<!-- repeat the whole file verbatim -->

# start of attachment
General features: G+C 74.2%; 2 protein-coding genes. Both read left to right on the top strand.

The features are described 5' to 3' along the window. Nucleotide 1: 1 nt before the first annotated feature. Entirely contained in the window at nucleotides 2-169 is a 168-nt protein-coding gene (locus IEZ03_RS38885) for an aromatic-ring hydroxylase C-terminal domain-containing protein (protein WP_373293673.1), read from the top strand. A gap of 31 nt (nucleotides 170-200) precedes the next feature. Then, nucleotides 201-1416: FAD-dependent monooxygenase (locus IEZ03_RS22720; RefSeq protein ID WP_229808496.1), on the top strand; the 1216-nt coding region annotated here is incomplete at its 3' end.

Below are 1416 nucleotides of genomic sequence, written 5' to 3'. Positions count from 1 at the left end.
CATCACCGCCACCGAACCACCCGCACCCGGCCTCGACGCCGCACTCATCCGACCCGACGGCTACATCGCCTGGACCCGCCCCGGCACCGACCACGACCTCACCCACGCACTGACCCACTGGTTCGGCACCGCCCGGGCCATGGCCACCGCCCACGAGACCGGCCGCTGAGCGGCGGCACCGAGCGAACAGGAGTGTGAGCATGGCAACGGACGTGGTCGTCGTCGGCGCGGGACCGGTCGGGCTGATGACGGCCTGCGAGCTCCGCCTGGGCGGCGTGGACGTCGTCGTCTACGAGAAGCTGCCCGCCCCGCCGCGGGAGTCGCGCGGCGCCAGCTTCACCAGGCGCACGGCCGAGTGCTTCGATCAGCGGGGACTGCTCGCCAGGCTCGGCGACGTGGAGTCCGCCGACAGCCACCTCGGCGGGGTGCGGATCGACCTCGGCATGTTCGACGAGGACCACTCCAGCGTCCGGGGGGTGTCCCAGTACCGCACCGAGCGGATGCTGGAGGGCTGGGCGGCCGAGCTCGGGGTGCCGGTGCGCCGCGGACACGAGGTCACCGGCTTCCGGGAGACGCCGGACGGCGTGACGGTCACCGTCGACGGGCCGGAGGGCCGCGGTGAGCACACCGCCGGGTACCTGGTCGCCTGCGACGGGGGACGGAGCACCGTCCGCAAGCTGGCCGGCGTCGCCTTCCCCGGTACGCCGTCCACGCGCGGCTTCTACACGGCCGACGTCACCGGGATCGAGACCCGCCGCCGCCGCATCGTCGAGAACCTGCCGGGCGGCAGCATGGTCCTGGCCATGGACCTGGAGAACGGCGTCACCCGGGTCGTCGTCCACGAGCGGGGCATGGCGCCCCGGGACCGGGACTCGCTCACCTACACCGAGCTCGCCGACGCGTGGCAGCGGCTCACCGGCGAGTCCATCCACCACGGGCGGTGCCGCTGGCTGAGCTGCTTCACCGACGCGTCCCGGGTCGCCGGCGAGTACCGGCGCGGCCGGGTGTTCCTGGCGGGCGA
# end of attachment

General features: G+C 74.2%; 2 protein-coding genes. Both read left to right on the top strand.

The features are described 5' to 3' along the window. Nucleotide 1: 1 nt before the first annotated feature. Entirely contained in the window at nucleotides 2-169 is a 168-nt protein-coding gene (locus IEZ03_RS38885) for an aromatic-ring hydroxylase C-terminal domain-containing protein (protein WP_373293673.1), read from the top strand. A gap of 31 nt (nucleotides 170-200) precedes the next feature. Then, nucleotides 201-1416: FAD-dependent monooxygenase (locus IEZ03_RS22720; RefSeq protein ID WP_229808496.1), on the top strand; the 1216-nt coding region annotated here is incomplete at its 3' end.

Below are 1416 nucleotides of genomic sequence, written 5' to 3'. Positions count from 1 at the left end.
CATCACCGCCACCGAACCACCCGCACCCGGCCTCGACGCCGCACTCATCCGACCCGACGGCTACATCGCCTGGACCCGCCCCGGCACCGACCACGACCTCACCCACGCACTGACCCACTGGTTCGGCACCGCCCGGGCCATGGCCACCGCCCACGAGACCGGCCGCTGAGCGGCGGCACCGAGCGAACAGGAGTGTGAGCATGGCAACGGACGTGGTCGTCGTCGGCGCGGGACCGGTCGGGCTGATGACGGCCTGCGAGCTCCGCCTGGGCGGCGTGGACGTCGTCGTCTACGAGAAGCTGCCCGCCCCGCCGCGGGAGTCGCGCGGCGCCAGCTTCACCAGGCGCACGGCCGAGTGCTTCGATCAGCGGGGACTGCTCGCCAGGCTCGGCGACGTGGAGTCCGCCGACAGCCACCTCGGCGGGGTGCGGATCGACCTCGGCATGTTCGACGAGGACCACTCCAGCGTCCGGGGGGTGTCCCAGTACCGCACCGAGCGGATGCTGGAGGGCTGGGCGGCCGAGCTCGGGGTGCCGGTGCGCCGCGGACACGAGGTCACCGGCTTCCGGGAGACGCCGGACGGCGTGACGGTCACCGTCGACGGGCCGGAGGGCCGCGGTGAGCACACCGCCGGGTACCTGGTCGCCTGCGACGGGGGACGGAGCACCGTCCGCAAGCTGGCCGGCGTCGCCTTCCCCGGTACGCCGTCCACGCGCGGCTTCTACACGGCCGACGTCACCGGGATCGAGACCCGCCGCCGCCGCATCGTCGAGAACCTGCCGGGCGGCAGCATGGTCCTGGCCATGGACCTGGAGAACGGCGTCACCCGGGTCGTCGTCCACGAGCGGGGCATGGCGCCCCGGGACCGGGACTCGCTCACCTACACCGAGCTCGCCGACGCGTGGCAGCGGCTCACCGGCGAGTCCATCCACCACGGGCGGTGCCGCTGGCTGAGCTGCTTCACCGACGCGTCCCGGGTCGCCGGCGAGTACCGGCGCGGCCGGGTGTTCCTGGCGGGCGA